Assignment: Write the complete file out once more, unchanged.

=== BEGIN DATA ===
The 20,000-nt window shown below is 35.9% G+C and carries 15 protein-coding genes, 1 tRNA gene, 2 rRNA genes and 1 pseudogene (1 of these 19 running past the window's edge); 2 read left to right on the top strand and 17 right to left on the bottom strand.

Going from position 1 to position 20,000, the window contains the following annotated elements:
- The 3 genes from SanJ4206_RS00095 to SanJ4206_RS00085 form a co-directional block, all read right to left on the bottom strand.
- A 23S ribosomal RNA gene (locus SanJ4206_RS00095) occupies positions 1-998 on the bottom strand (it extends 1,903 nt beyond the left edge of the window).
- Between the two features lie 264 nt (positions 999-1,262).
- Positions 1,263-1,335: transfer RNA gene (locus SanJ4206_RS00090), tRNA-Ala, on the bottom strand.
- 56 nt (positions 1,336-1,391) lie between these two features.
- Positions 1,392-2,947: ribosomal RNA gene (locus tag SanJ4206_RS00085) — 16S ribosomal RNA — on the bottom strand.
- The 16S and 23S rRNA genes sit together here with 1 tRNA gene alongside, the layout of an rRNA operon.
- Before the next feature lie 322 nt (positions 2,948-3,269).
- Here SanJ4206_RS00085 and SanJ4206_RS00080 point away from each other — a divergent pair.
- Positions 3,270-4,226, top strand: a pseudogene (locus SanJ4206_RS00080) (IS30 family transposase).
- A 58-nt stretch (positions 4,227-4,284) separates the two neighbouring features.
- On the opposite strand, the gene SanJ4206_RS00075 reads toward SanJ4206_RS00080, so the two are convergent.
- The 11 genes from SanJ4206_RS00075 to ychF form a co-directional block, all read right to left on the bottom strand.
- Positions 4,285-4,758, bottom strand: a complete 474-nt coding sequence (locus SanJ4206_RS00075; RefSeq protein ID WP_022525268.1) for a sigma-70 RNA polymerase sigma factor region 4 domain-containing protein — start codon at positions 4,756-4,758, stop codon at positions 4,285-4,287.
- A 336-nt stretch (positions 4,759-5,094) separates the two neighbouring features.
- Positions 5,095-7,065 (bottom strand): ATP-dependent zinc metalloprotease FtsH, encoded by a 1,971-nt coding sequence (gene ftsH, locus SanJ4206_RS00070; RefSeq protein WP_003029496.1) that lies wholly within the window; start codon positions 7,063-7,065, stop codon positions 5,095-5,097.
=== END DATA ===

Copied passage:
The 20,000-nt window shown below is 35.9% G+C and carries 15 protein-coding genes, 1 tRNA gene, 2 rRNA genes and 1 pseudogene (1 of these 19 running past the window's edge); 2 read left to right on the top strand and 17 right to left on the bottom strand.

Going from position 1 to position 20,000, the window contains the following annotated elements:
- The 3 genes from SanJ4206_RS00095 to SanJ4206_RS00085 form a co-directional block, all read right to left on the bottom strand.
- A 23S ribosomal RNA gene (locus SanJ4206_RS00095) occupies positions 1-998 on the bottom strand (it extends 1,903 nt beyond the left edge of the window).
- Between the two features lie 264 nt (positions 999-1,262).
- Positions 1,263-1,335: transfer RNA gene (locus SanJ4206_RS00090), tRNA-Ala, on the bottom strand.
- 56 nt (positions 1,336-1,391) lie between these two features.
- Positions 1,392-2,947: ribosomal RNA gene (locus tag SanJ4206_RS00085) — 16S ribosomal RNA — on the bottom strand.
- The 16S and 23S rRNA genes sit together here with 1 tRNA gene alongside, the layout of an rRNA operon.
- Before the next feature lie 322 nt (positions 2,948-3,269).
- Here SanJ4206_RS00085 and SanJ4206_RS00080 point away from each other — a divergent pair.
- Positions 3,270-4,226, top strand: a pseudogene (locus SanJ4206_RS00080) (IS30 family transposase).
- A 58-nt stretch (positions 4,227-4,284) separates the two neighbouring features.
- On the opposite strand, the gene SanJ4206_RS00075 reads toward SanJ4206_RS00080, so the two are convergent.
- The 11 genes from SanJ4206_RS00075 to ychF form a co-directional block, all read right to left on the bottom strand.
- Positions 4,285-4,758, bottom strand: a complete 474-nt coding sequence (locus SanJ4206_RS00075; RefSeq protein ID WP_022525268.1) for a sigma-70 RNA polymerase sigma factor region 4 domain-containing protein — start codon at positions 4,756-4,758, stop codon at positions 4,285-4,287.
- A 336-nt stretch (positions 4,759-5,094) separates the two neighbouring features.
- Positions 5,095-7,065 (bottom strand): ATP-dependent zinc metalloprotease FtsH, encoded by a 1,971-nt coding sequence (gene ftsH, locus SanJ4206_RS00070; RefSeq protein WP_003029496.1) that lies wholly within the window; start codon positions 7,063-7,065, stop codon positions 5,095-5,097.